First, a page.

Known for its blue “eye shadow”, bright orange eyes, and iridescent face, this dove has become a familiar sight across the southern United States.
In our backyard, this beauty is a sight for sore eyes! I’ve only ever seen one or two at a time, and usually during the winter months. I think this one found us because of our birdbath and solar pump. Did you know? Birds can hear the sound of moving water?
In flight, its subdued white-edged wings become flashing crescents, worthy of the bird’s name.
Ordinarily found in desert habitats in the Southwest, this dove often visits backyards, particularly those with feeders and birdbaths. (See what I mean about the birdbaths?)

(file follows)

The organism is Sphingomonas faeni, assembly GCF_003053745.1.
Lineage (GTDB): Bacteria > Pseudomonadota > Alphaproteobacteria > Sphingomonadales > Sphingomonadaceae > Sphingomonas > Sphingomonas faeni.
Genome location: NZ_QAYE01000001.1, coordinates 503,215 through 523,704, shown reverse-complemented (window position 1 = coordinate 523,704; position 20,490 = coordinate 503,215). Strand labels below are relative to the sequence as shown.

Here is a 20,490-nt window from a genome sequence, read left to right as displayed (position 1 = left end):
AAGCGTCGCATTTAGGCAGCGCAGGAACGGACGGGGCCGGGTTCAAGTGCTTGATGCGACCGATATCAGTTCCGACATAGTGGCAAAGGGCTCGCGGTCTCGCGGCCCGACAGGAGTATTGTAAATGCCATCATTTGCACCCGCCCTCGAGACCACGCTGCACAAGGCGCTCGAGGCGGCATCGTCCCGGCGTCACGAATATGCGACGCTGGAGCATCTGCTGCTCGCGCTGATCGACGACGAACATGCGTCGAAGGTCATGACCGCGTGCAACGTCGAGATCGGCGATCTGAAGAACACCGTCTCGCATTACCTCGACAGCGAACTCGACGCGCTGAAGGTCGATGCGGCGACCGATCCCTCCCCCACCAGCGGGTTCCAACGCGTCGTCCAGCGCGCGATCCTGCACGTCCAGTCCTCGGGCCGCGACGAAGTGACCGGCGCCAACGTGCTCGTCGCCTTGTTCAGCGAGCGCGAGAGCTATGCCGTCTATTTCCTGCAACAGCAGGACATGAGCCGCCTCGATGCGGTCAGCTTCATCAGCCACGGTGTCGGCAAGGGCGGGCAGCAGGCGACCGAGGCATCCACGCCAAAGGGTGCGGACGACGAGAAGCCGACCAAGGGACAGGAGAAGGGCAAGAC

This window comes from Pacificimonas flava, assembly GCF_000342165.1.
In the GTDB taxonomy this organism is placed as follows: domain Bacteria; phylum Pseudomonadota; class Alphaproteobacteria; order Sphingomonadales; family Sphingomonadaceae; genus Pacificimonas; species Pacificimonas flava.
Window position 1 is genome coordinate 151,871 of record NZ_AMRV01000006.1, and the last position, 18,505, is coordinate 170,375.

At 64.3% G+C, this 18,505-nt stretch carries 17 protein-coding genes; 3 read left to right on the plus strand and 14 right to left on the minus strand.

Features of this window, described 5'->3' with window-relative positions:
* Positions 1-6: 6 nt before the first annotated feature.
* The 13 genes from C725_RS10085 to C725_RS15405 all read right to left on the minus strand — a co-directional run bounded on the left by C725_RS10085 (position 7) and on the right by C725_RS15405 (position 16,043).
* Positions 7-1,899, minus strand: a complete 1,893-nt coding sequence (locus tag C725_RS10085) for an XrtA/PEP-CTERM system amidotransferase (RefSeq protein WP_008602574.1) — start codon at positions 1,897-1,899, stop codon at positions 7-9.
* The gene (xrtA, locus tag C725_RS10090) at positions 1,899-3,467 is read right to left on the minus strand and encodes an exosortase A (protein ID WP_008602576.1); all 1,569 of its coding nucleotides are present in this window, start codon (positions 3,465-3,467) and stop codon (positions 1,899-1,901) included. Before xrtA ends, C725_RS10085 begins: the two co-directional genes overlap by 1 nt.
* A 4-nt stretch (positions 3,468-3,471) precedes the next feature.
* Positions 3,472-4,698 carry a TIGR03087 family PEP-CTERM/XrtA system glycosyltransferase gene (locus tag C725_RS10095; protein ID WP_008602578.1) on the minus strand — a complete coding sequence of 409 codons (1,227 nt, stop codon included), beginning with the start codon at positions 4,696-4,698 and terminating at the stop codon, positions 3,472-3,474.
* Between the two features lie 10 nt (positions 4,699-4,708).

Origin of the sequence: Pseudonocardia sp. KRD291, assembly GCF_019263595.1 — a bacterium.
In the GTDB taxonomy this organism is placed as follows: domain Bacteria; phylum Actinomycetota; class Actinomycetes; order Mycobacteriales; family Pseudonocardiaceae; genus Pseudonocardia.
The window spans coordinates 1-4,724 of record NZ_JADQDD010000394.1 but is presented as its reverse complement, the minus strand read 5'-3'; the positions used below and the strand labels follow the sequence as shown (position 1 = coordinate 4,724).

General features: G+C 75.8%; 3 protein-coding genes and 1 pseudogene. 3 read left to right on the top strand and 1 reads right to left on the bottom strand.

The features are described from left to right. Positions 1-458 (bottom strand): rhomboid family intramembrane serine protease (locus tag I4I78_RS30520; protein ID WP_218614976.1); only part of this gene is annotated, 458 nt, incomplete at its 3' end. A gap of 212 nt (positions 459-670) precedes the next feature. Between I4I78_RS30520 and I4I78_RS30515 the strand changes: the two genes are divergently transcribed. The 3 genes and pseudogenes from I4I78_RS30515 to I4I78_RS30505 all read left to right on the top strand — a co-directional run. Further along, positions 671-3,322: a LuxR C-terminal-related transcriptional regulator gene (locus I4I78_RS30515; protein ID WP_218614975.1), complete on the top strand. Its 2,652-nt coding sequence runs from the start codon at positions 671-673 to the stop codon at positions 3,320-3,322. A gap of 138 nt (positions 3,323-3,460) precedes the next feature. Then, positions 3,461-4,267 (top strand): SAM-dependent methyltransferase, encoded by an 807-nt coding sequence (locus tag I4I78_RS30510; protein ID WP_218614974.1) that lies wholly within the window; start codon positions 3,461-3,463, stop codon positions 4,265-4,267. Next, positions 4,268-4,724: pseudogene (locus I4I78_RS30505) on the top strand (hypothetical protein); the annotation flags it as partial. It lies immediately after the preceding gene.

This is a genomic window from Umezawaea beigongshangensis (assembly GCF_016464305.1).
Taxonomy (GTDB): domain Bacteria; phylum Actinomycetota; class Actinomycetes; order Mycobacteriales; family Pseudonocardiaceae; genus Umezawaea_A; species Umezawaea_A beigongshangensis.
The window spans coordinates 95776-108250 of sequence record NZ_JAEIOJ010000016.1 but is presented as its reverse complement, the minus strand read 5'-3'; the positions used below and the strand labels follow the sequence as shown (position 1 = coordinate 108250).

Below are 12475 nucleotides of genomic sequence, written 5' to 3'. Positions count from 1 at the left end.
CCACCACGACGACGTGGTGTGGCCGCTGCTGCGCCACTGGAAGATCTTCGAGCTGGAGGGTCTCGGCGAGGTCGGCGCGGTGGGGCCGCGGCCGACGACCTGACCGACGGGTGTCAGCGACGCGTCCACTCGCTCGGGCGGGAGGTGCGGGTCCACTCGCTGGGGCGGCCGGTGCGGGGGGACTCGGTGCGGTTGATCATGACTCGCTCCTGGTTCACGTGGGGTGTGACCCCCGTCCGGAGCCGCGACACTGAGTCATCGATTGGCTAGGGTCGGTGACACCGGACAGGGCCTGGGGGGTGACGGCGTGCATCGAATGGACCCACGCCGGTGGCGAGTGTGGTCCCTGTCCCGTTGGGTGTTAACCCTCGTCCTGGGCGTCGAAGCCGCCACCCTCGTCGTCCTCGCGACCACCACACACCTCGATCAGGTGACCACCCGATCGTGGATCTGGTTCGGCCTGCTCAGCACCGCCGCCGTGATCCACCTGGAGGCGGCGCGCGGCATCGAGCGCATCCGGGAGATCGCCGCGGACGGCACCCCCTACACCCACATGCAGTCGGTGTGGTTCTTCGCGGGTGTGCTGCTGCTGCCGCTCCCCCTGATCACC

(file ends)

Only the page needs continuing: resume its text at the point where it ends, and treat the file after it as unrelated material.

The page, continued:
Individuals wander widely and irregularly across the continent after the breeding season is over, explaining the occasional lone dove at higher elevations. That’s our dove… the lone dove at our high elevation (7600′ in altitude).
Interesting Fact: Male and female doves mate for life and are very good companions for each other. I’m hoping ours finds a mate.